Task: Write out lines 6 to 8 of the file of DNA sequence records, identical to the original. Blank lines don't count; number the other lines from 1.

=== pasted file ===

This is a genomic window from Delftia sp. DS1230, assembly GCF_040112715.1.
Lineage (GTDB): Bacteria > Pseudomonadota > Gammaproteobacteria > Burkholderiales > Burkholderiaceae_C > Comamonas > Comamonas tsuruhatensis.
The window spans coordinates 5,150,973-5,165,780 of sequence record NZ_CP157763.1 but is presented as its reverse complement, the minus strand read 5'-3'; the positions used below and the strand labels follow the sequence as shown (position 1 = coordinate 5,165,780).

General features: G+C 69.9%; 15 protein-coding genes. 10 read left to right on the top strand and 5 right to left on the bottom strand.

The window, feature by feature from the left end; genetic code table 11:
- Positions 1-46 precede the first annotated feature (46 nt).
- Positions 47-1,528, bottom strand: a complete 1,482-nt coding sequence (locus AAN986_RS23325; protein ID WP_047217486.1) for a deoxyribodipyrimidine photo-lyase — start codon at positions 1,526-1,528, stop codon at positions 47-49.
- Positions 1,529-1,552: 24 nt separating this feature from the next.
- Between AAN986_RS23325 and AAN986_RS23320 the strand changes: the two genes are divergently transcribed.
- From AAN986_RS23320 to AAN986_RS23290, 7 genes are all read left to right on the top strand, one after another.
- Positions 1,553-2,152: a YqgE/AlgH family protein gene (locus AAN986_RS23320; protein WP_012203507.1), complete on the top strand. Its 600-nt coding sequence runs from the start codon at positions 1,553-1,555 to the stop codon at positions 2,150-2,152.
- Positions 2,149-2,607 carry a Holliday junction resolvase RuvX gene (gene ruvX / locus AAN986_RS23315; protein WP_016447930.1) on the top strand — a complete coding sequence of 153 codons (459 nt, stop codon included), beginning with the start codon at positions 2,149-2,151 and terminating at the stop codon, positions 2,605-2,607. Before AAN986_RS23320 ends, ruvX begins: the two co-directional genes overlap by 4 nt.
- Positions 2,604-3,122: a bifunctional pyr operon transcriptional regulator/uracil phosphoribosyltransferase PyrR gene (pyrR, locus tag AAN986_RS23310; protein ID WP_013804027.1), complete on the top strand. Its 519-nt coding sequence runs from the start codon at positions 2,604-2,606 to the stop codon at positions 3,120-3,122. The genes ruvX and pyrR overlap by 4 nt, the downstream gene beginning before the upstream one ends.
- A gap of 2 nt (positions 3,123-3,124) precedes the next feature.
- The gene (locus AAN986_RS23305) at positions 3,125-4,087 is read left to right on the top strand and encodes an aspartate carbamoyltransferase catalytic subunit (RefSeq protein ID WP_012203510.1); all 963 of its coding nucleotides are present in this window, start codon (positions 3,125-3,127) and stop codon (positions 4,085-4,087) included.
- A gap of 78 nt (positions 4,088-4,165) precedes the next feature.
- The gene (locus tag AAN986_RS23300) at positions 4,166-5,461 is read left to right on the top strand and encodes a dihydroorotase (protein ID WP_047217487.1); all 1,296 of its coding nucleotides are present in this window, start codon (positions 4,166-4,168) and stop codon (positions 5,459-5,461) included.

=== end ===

- Positions 1-46 precede the first annotated feature (46 nt).
- Positions 47-1,528, bottom strand: a complete 1,482-nt coding sequence (locus AAN986_RS23325; protein ID WP_047217486.1) for a deoxyribodipyrimidine photo-lyase — start codon at positions 1,526-1,528, stop codon at positions 47-49.
- Positions 1,529-1,552: 24 nt separating this feature from the next.